SACRAMENTO, Calif., February 20, 2018 – The California Business Roundtable (Roundtable) filed a friend of the court brief with the California Supreme Court in the pension reform case of Cal Fire v. CalPERS. The California Supreme Court is considering a case challenging the Public Employee Pension Reform Act (PEPRA) passed in 2012. The Governor is defending PEPRA in the litigation brought by public employee unions.

In its brief, the Roundtable urges the Court to reject the California Rule and overrule any cases that have adopted it because the Rule infringes on the Legislature’s sovereign right and duty to protect public employers, public employees, and California citizens.

“We support the Governor and the Roundtable in their efforts to protect the interests of public employees, taxpayers and residents by ensuring that State and local governments can take necessary and reasonable steps to ensure that their pension plans are sustainable,” said Chuck Reed, Chair of Retirement Security Initiative.

The brief argues that the California Rule is unconstitutional and that it creates contractual rights without any evidence of legislative intent, for which “Air Time” is but one example. PEPRA eliminated “Air Time”, a pension spiking practice, that allowed employees to buy extra years of service that are credited to their pension benefits. Public employee unions claim that the right to buy “Air Time” is protected from change by the California Rule even though the option to buy “Air Time” was not created as part of a contractual agreement.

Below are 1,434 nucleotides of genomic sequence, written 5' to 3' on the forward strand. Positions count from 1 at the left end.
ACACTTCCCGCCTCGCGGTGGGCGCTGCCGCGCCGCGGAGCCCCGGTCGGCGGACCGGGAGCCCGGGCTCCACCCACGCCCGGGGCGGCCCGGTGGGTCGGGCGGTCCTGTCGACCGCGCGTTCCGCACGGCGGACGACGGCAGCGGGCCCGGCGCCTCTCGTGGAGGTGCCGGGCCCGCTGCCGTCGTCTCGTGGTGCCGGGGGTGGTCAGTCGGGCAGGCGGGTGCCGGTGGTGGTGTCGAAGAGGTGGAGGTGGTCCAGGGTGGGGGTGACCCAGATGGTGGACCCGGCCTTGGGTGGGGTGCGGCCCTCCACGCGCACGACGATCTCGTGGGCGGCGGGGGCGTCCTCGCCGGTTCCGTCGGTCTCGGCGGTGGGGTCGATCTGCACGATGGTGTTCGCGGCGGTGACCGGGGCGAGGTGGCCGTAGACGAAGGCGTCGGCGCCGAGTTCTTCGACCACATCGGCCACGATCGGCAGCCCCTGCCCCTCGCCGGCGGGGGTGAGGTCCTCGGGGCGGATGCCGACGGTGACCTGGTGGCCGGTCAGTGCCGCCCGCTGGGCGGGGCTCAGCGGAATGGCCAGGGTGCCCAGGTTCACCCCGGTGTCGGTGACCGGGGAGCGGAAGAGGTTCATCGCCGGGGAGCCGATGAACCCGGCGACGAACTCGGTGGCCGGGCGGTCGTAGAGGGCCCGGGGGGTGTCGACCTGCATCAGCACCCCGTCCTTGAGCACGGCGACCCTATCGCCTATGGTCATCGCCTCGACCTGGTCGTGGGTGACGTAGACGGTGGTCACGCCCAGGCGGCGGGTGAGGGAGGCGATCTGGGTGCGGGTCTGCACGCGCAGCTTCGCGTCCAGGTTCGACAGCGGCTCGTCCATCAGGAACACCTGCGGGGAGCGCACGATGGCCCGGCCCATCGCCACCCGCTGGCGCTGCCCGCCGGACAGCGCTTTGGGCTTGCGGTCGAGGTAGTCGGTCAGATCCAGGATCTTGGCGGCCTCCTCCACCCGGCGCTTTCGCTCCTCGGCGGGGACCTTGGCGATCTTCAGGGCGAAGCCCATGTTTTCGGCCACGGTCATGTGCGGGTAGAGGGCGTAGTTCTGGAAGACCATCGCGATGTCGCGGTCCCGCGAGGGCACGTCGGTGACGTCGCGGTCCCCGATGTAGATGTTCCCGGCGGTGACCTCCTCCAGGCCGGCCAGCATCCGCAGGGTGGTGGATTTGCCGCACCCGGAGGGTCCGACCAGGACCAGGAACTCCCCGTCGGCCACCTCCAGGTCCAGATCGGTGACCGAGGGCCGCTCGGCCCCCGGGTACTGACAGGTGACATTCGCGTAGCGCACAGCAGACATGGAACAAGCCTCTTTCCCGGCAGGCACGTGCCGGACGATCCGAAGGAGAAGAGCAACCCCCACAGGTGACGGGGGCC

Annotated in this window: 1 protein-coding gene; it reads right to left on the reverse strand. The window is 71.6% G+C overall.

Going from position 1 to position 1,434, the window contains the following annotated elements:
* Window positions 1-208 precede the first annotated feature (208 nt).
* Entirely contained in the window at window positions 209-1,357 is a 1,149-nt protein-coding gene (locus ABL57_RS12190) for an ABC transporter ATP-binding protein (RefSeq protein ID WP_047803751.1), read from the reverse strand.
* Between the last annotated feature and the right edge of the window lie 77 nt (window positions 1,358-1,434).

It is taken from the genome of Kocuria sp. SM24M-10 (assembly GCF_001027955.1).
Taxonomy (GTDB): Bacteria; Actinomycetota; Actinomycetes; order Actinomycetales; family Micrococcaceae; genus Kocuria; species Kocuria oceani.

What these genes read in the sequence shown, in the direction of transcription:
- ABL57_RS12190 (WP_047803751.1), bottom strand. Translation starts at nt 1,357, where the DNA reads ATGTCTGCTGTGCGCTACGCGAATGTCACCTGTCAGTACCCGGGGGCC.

In place of the California Rule, the Court should give pension benefits the same constitutional protection as salary—no more, no less. Adopting this approach would give employees a contractual right to any benefits that they have earned through past services, while giving employers the freedom to prospectively modify the rate at which employees earn benefits for future services.

The Roundtable brief asserts the California Rule has numerous legal flaws:

  • It violates the bedrock principle that statutes create contractual rights only when the Legislature clearly intended to do so.

  • It violates black-letter contract law by creating contractual rights that violate the reasonable expectations of the parties.

  • It violates longstanding constitutional law by assuming that every contractual impairment automatically violates the California and Federal Contract Clauses.

  • It lacks persuasive or precedential value. The Rule was initially adopted without anything resembling a full consideration of the relevant issues.

  • It has been almost uniformly rejected by federal and state courts—including by several courts that previously accepted it.

  • It has had—and will continue to have—devastating economic consequences on California’s public employers.

To view or download the Roundtable’s brief, go to:

About the California Business Roundtable

The California Business Roundtable is a nonpartisan organization comprised of the senior executive leadership of the major employers throughout the State, with a combined workforce of over 750,000 employees. For more than 40 years, the Roundtable has identified the issues critical to a healthy business climate and provided the leadership needed to strengthen California’s economy and create jobs.

About Retirement Security Initiative

Retirement Security Initiative (RSI) is a national, bipartisan advocacy organization focused on protecting and ensuring the fairness and solvency of public sector retirement plans. Our mission is to inform and educate policy leaders and the public regarding the importance of fair and sustainable public sector retirement plans, and organize and support policy development and advocacy efforts at the federal, state and local levels. Learn more at